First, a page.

Kinship is important to Gamilaraay mathematician Jared Field. It has been essential for his survival in academia and is the topic of his current book project. Now a Research Fellow at the University of Melbourne, his interest in math came both from his drive to defeat racist stereotypes and by a sense of competition. “In year 10 [in high school], I was the second highest maths class and I was given the option to move up to the advanced class, but my teacher at the time discouraged me from doing it,” he reflected. “She reckoned I would struggle [based on] all these backwards, racist tropes about Indigenous people.” Though he initially hesitated, his chemistry teacher encouraged him to sign up for the advanced class. “Once I got there, I was like ‘there’s no way in hell I’m going to let these white people beat me’,” he remembers.
He went on to study math and French literature during his undergraduate degree in Sydney before pursuing a PhD in mathematical biology at the University of Oxford in England. He doesn’t plan to stay in academia, but is using his current position to finish a book on the math and biology of kinship systems. “I saw some research on my kinship system that didn’t do it justice. It didn’t…acknowledge the cleverness that came with our kinship system,” he reflected. Gamilaraay kinship systems are unique in that they’re not vertical, but have cycles of descent. All individuals are split into four groups, which are inherited matrilineally. You take a group based on who your mother is, but a group that is different from your mother and your father. These groups are deeply important to Gamilaraay people, and determine your responsibilities, what animals you must look after, who you can marry, and more. These complex kinship networks have been studied since the 1800s, primarily from a colonial, deficit based lens. Field’s work, on the otherhand, not only uses math to prove that the Gamilaraay are genetically healthy through this kinship system, but that this was intentional and scientific. Colonial scholars, Field said, typically think “‘Oh, that interesting property keeping [the Gamilaraay] genetically healthy is a happy accident,’ as opposed to my old people designed it this way.”
Like many Indigenous people in predominantly white, colonial spaces, Field frequently deals with racism, both within the literature of his field and from colleagues. Last year, he attended a retirement party at which a colleague took time in his speech to decry reconciliation. “He used the last two minutes of his forty-five years of his career to say reconciliation had gone too far, and that we must stay vigilant of it,” said Field. “These real dog whistles of white supremacy.” The audience applauded; Field was the only Indigenous person in the room or in the math department at the time. This was just one experience of people questioning his deservingness of being in academia. Some assumed he was granted his current position purely because of his race, rather than his expertise. “I’m here because I have a doctorate from Oxford,” he said. “Oxford doesn’t have alternative entry schemes [for Indigenous people].”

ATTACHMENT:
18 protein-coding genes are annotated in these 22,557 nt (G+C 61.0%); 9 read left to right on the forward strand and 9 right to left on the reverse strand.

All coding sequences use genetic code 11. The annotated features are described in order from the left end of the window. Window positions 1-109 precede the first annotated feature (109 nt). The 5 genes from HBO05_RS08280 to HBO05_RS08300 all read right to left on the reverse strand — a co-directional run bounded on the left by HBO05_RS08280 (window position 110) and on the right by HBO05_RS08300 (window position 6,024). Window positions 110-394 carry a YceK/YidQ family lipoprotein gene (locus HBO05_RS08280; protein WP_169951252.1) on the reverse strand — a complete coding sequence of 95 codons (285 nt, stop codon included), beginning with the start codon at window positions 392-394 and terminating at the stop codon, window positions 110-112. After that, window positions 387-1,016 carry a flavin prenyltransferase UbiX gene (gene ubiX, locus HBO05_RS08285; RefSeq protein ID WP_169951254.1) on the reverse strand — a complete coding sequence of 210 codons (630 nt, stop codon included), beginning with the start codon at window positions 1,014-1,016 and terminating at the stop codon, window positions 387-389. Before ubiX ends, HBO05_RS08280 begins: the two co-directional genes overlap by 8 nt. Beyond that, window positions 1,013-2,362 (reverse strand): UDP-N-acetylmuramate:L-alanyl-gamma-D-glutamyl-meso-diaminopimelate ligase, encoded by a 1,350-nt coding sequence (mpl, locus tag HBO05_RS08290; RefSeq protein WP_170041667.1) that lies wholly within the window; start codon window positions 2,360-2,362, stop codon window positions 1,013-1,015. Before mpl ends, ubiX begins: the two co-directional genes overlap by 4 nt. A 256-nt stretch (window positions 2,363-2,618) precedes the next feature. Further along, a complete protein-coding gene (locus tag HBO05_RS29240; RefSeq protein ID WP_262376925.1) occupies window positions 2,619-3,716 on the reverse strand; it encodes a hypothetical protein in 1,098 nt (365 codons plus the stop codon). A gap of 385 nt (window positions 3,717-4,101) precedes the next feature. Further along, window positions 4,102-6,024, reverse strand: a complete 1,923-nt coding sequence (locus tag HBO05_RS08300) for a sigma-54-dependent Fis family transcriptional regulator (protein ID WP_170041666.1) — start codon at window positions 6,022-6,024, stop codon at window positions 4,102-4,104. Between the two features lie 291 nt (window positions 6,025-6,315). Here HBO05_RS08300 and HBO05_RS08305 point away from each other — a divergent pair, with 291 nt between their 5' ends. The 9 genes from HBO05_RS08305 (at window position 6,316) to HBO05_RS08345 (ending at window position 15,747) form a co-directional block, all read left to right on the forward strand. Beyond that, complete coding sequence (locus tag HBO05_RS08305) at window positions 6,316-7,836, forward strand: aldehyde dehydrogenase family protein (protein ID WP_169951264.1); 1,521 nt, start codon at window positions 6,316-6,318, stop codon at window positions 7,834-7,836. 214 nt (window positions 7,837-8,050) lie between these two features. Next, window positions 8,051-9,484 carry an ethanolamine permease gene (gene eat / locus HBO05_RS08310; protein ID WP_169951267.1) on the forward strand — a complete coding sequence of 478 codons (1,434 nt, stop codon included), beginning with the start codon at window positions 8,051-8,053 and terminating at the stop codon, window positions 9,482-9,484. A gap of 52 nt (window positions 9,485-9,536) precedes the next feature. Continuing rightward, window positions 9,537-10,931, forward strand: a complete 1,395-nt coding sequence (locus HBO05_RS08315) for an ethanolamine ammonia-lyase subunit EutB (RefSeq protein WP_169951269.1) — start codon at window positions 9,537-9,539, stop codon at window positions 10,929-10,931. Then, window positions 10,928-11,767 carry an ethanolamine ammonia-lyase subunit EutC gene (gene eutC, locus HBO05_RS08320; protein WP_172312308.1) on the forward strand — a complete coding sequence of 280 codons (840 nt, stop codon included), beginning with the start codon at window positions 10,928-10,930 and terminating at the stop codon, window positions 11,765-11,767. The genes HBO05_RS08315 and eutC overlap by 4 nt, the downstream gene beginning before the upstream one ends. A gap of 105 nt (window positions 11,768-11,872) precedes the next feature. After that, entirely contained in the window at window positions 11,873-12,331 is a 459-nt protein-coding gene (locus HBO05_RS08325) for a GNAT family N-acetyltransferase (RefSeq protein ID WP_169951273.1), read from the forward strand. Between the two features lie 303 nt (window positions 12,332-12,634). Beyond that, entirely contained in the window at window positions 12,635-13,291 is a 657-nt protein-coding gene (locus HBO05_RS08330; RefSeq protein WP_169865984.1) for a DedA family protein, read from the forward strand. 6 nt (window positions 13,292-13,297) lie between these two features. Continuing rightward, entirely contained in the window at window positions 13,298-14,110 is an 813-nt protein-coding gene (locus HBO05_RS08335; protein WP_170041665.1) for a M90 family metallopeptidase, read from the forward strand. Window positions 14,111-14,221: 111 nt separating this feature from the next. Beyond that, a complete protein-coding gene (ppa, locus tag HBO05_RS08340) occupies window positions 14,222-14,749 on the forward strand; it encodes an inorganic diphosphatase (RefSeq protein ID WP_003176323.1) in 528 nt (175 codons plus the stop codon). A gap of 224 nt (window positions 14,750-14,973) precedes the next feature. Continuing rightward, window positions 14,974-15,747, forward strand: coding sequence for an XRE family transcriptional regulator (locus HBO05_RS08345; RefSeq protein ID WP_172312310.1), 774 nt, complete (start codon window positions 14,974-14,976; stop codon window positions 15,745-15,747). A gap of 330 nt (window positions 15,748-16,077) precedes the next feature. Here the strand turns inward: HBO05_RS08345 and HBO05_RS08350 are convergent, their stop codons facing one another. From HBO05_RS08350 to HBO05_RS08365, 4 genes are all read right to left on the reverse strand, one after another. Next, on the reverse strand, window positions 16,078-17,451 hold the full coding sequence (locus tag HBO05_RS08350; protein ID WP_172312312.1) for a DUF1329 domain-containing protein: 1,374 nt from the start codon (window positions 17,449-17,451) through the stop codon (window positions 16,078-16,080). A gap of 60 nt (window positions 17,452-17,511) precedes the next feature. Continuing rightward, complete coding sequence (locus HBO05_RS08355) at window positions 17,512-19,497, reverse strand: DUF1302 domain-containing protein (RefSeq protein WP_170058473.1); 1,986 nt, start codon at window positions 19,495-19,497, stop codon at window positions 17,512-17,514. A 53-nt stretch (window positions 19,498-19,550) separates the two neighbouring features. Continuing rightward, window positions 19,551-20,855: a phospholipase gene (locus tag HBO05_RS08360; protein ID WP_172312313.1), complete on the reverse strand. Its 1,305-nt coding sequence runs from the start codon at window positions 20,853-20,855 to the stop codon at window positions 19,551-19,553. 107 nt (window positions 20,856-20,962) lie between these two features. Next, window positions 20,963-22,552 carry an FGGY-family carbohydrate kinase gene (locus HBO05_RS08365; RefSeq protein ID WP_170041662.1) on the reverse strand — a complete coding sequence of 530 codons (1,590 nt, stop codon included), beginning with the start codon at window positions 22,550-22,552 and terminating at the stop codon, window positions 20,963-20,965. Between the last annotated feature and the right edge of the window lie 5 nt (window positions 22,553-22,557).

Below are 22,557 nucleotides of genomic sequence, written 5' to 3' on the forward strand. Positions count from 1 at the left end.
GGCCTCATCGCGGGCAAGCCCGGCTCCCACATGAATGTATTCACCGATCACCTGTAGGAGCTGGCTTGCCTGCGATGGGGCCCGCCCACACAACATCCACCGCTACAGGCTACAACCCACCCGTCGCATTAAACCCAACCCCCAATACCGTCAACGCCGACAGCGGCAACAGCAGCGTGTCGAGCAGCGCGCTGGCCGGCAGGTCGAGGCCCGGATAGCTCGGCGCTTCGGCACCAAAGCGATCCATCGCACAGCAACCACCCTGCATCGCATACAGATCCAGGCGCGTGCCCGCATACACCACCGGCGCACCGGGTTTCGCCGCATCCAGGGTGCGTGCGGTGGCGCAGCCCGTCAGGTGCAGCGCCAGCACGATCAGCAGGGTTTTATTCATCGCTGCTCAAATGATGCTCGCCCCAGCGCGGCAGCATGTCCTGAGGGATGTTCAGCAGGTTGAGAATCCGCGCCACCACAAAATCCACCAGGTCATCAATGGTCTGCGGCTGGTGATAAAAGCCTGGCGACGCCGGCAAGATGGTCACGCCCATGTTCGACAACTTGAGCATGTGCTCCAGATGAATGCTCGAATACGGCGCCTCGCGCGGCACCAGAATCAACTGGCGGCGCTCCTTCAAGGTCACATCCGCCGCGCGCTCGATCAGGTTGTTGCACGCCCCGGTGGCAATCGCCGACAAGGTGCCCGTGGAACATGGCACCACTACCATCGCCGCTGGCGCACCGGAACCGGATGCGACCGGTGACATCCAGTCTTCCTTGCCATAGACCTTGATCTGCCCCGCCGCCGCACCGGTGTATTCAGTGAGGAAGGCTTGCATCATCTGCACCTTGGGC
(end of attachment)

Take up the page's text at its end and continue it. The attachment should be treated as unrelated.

Because of his experiences, Field cautions that Indigenous students interested in math should be intentional about how and why they want to engage with academia, and try hard to find a program where they can find community. “The more important thing shouldn’t be is this place amazing or not for mathematics, but does this place have an Indigenous community? Is there somewhere on campus, even if it’s just a room, where only Indigenous students can go?” he reflected. “There are brilliant mathematicians everywhere. Focus more on things that will keep you healthy and keep your soul happy.”
For Field, this has meant maintaining pursuits outside of academia and outside of math. He has published pieces for the popular press, including articles for The Guardian on academic complicity in destroying sacred Indigenous cites, how mining threatens Indigenous lands, and more. “With academic audiences, I wouldn’t get to say all the stuff I wanted to say, or needed to say,” he reflected. “Sometimes something just gnaws its way out of you…I [write] out of necessity.” Most recently, he wrote and Ngarabal/Gomeroi artist Jeremy Worrall illustrated Etta and the Shadow Taboo, a children’s book about consent and bodily autonomy using a story of Indigenous beliefs on shadows.
Self care is also important to him, and going home with his mom to Gamilaraay homelands – about 9 hours north of Sydney – keeps his soul happy. In particular, swimming in the hot springs that dot his homeland are an important form of unwind and reconnection for Field. “No matter what’s wrong, if I go back to my country with my mom, swimming in the mornings, nothing can beat that.”